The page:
Expect Cook to be the biggest threat to the Badgers' chances at the national crown tonight, as Wisconsin has struggled against fast guards who can knock down three-point jumpers on a consistent basis. Just look at the outputs of players like Penn State's D.J. Newbill and Nebraska's Terran Petteway.
G Matt Jones
With the suspension and dismissal of Rasheed Sulaimon, who scored 14 points off the bench on 2-of-3 shooting from outside in the early-season matchup with the Badgers, the Blue Devils are in a bit of a bad situation here. Jones is their weakest link on the starting line and he will have to perform at a very high level if Duke wants to add a fifth national championship to its already impressive arsenal of titles.
Jones is a solid defender, as he ended up with two swipes against Michigan State in the the national semifinals, but he has been a liability on the offensive end due to his lack of size and scoring versatility. Expect the Blue Devils to send out 6'5 Amile Jefferson a ton against the lengthy and strong Badgers. Jones shoots 38 percent from three-point range and has the ability to be a threat both inside and outside. However he doesn't match up well with a Wisconsin frontcourt that has three players standing 6'8 or taller.
F Justise Winslow
Winslow turned it on in the NCAA tournament, just when Duke needed his energy and drive on both ends of the court. He scored 19 points against Michigan State and added nine rebounds and two steals. At 6'6, one would expect Winslow to match up with Nigel Hayes, but Winslow could also defend Dekker, who has simply been outstanding in the tournament. Duke will need to counter his production with an elite defensive stopper and energy plug like Winslow.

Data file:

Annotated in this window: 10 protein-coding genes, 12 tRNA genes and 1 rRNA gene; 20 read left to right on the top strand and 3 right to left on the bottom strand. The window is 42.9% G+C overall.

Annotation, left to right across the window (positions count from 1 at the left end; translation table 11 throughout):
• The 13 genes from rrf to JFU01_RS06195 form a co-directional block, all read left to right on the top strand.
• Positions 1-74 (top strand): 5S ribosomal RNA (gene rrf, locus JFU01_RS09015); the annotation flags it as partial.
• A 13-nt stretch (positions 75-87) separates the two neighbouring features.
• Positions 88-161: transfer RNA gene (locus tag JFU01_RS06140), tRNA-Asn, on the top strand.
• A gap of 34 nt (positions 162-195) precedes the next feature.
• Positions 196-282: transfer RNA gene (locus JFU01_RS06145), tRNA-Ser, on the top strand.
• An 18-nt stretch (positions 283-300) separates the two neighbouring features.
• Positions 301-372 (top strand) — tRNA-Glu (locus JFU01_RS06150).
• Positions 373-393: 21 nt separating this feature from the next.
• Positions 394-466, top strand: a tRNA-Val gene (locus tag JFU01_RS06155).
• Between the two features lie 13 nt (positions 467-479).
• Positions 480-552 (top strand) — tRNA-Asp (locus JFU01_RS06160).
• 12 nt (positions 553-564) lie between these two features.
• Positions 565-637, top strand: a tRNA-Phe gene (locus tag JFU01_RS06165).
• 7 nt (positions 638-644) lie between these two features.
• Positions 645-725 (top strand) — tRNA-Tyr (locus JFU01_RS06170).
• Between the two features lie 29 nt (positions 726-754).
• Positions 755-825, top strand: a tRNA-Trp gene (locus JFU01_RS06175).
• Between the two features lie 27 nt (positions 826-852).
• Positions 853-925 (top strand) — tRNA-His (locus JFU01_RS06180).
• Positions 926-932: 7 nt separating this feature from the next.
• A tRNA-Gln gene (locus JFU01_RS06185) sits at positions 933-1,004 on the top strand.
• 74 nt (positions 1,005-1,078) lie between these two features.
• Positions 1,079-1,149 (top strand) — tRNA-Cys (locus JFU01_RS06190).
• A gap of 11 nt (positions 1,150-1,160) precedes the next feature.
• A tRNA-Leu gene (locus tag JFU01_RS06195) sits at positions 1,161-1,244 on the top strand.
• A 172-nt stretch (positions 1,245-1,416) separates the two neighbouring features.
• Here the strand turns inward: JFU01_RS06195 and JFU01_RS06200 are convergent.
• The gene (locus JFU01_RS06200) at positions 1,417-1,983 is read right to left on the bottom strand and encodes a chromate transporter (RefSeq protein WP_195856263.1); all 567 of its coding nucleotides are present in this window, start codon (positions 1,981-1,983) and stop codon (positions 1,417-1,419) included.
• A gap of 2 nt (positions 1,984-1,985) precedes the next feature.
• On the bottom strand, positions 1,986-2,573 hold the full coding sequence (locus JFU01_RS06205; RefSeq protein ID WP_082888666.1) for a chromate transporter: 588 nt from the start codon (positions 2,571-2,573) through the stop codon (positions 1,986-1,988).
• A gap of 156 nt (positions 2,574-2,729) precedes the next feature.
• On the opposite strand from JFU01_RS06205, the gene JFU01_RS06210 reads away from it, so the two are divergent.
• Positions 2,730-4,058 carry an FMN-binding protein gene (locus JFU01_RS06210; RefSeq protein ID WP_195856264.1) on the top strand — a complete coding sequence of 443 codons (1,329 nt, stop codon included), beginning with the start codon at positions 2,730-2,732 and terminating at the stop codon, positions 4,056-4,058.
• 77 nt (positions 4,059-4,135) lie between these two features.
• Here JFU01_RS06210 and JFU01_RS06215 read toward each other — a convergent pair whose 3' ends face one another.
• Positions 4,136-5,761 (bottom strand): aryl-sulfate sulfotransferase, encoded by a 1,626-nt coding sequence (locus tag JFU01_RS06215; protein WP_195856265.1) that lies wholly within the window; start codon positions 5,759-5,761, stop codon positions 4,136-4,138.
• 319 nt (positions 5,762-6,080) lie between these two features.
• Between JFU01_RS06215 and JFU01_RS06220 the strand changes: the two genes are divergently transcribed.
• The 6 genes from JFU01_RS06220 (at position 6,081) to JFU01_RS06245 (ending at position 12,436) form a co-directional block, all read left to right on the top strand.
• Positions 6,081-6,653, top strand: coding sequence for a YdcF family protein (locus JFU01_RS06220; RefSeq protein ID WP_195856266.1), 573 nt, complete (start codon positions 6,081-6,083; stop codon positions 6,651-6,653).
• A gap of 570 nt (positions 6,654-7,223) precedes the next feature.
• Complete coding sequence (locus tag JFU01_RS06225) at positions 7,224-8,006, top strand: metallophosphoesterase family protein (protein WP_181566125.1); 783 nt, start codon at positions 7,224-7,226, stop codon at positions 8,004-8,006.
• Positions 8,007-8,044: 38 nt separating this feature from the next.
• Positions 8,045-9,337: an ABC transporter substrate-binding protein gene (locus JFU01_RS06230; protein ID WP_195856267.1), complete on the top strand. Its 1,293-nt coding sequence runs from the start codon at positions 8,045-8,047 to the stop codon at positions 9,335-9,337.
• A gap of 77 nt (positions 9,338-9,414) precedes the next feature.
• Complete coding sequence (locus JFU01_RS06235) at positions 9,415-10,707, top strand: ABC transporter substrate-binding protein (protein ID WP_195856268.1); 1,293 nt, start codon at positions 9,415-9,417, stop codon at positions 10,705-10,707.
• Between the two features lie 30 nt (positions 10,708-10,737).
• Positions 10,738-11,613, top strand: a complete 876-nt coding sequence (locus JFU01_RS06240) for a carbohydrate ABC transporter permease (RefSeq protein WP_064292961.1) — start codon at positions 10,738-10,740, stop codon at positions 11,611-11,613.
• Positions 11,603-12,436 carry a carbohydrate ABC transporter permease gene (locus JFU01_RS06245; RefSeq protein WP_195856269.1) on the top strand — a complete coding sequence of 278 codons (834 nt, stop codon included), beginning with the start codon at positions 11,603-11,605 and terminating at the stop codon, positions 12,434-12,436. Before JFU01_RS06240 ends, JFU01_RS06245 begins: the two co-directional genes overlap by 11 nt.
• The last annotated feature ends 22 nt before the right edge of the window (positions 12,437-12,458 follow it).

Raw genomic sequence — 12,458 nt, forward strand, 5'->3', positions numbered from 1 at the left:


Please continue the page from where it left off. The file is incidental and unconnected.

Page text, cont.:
Whether the undersized Winslow will be a factor on the other end may not matter. He can be a killer in the lane and in transition, although I think Dekker will be able to keep up with the stud youngster. However, Winslow poses a threat on the perimeter as well, shooting 41 percent from three-point range and with 45 treys on the year. Dekker and co. will have to make sure to cover him on the edges.
C Jahlil Okafor
At this point, an introduction isn't needed for the stud freshman from Chicago. Okafor will likely be a top-two selection in the NBA draft this summer and has an incredibly diverse and incredible array of post moves. The fact that we will watch the two best players in college basketball (Okafor and one Frank Kaminsky) Monday night with everything on the line is absolutely delightful and gravy on the top of an already magnificent and historic college basketball season.